of what should be proper line of polocy for the future in Kanawha Valley. He cannot heartily or scarcely at all agree to any action which seems to be contrary to his own whilst there. To fight the enemy, particularly with increased numbers, on the ground over which he has retreated before inferior numbers would seem to acknowledge the retreat itslf to be a blunder, or to enter the valley without a figth would be the strongest possible condemnation of the retreat. But to remain in quarters at the White Sulphur, with the whole northwestern portion of the State blazing with civil war, is what is not long to be endured. I have taken command formally, but his unwillingness to co-operate in a total change of his own policy is so great that it amounts practically almost to open opposition. Of course you must understand that I do not in the least regard this unwilling compliance of the general. I know perfectly wel how to enforce obedience, and will, without the least hesitation, do it. There is no danger of a rupture between us, I think, but it would be far better to observe a certain and cprdoa; co-operation amongst commands in the Kanawha Valley. Wise would serve zealously and cheerfully under General Lee, and more so with any one than with me. If General Wise's legion was ordered to join General Lee as soon as a well-appointed equal force could be sent to replace them with me, the greatest good would result from it. The force to replace Wise should, if possible, come from Kentucky. I think it could be made to tell beneficially upon the norhtern part of that State. I am forty miles west of the White Sulphur Springs, with an inadequate force. My own regiments are now scarcely half their strength from measles. Wise sends me his very grudgingly. My whole force with Wise's will not wxceed 3,000, I think. But every consideration demands that we shall fight the ivading troops whenever we shall meet them, which will probably be in a very few days. Our scouts, under Colonel Heth, had a skirmish with the enemy's scouts yesterday, and so had those under Colonel J. L. Davis. The enemy is supposed to be in force about fifteen miles from this point, advancing upon Lewisburg. I doubt their nubers and their intention both at this time, but from a captured dispatch of Colonel Tyler to General Rosecrans (a copy* of which I send you), their plan cetrainly was to attack Lewisburg. The enemy, if the y come as it is reported will meet us within ten miles of the spot, in the midst of the most sterile and mountainous regions of the State. They are very actively engaged organizing the Peirpoint government. I will advance as best I can to the Ohio River, and with a good force of 5,000 or 6,000 men, under willing, efficient officers, I think the enemy can be driven out and that region be restored to the State. At present the confusin and disaffection there exceed anythink imaginable. I will not trouble you with anything more pertaining to the force here, but hope a short time will develop clearly enough the policy best to be adopted to regulate the forces.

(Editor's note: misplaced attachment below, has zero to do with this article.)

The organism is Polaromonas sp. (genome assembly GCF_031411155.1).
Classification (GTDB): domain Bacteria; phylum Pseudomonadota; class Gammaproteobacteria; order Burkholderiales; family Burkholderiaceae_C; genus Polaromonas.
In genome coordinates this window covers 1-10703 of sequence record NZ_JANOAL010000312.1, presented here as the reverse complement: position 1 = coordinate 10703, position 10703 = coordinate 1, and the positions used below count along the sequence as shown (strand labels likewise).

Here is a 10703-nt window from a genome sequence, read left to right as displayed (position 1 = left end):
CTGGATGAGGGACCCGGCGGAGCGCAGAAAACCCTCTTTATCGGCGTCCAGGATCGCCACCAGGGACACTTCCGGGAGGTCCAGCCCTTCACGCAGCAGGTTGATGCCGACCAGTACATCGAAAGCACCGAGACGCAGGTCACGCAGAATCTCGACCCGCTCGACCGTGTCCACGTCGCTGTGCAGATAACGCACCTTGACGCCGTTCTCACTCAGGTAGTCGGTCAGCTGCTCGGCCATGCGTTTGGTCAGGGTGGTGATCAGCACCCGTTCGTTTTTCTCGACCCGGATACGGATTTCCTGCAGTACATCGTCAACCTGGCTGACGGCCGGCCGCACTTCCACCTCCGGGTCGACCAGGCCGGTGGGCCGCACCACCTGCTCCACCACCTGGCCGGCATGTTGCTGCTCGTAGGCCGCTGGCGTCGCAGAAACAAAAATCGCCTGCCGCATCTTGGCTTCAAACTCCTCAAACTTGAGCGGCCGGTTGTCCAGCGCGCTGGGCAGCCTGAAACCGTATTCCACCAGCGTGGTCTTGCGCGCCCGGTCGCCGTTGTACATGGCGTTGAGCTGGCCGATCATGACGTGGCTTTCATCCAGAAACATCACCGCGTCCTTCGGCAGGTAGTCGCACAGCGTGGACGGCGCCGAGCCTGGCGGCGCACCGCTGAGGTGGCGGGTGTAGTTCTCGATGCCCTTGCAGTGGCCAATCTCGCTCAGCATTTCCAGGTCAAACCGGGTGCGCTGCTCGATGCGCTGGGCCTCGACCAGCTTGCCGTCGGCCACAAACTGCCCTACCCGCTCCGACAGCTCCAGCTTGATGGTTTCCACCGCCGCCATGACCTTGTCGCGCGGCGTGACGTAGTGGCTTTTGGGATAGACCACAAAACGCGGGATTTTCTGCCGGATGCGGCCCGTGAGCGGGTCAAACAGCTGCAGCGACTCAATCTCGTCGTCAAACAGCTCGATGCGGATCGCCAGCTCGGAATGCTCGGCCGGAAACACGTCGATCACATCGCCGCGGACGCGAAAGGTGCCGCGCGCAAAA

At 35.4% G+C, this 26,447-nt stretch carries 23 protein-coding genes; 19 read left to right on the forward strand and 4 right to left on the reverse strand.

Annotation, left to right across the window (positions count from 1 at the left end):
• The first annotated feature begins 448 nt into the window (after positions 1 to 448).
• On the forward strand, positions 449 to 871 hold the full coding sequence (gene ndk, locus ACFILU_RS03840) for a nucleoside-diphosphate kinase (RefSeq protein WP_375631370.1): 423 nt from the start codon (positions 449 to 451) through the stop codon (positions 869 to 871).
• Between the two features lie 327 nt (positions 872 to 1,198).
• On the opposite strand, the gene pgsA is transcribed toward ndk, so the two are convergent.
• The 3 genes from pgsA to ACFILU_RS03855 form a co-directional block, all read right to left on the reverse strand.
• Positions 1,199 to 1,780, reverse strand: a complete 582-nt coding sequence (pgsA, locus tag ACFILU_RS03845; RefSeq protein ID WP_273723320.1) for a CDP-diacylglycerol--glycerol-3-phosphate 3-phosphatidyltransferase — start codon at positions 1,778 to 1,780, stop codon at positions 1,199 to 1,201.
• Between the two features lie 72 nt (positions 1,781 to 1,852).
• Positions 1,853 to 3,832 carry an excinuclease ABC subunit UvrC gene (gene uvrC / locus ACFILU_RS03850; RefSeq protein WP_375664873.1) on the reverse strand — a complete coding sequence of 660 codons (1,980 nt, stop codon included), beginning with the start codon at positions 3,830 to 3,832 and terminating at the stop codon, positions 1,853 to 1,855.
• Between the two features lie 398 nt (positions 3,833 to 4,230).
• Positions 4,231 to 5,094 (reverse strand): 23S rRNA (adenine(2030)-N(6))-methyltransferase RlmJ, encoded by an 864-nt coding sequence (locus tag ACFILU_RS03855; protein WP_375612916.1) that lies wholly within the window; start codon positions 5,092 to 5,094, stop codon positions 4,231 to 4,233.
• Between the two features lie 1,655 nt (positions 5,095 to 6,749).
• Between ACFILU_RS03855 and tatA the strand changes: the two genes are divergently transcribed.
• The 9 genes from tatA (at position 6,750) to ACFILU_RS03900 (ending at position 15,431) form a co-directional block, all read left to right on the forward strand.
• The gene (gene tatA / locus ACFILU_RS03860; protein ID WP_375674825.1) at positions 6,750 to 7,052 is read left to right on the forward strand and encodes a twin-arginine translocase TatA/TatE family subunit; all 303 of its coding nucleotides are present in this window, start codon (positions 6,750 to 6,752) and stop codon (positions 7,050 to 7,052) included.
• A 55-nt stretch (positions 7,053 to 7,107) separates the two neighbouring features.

With the highest regard, I am, very truly, your friend,
JOHN B. FLOYD.
SPECIAL ORDERS, HEADQUARTERS MONTEREY LINE,
NORTHWESTERN ARMY, Numbers 78.
Greenbrier River, August 16, 1861.
Colonel Taliaferro will advance to this point as early to-morrow morning as practicable with the Twenty-third and Thirty-seventh Regiments
* Not found.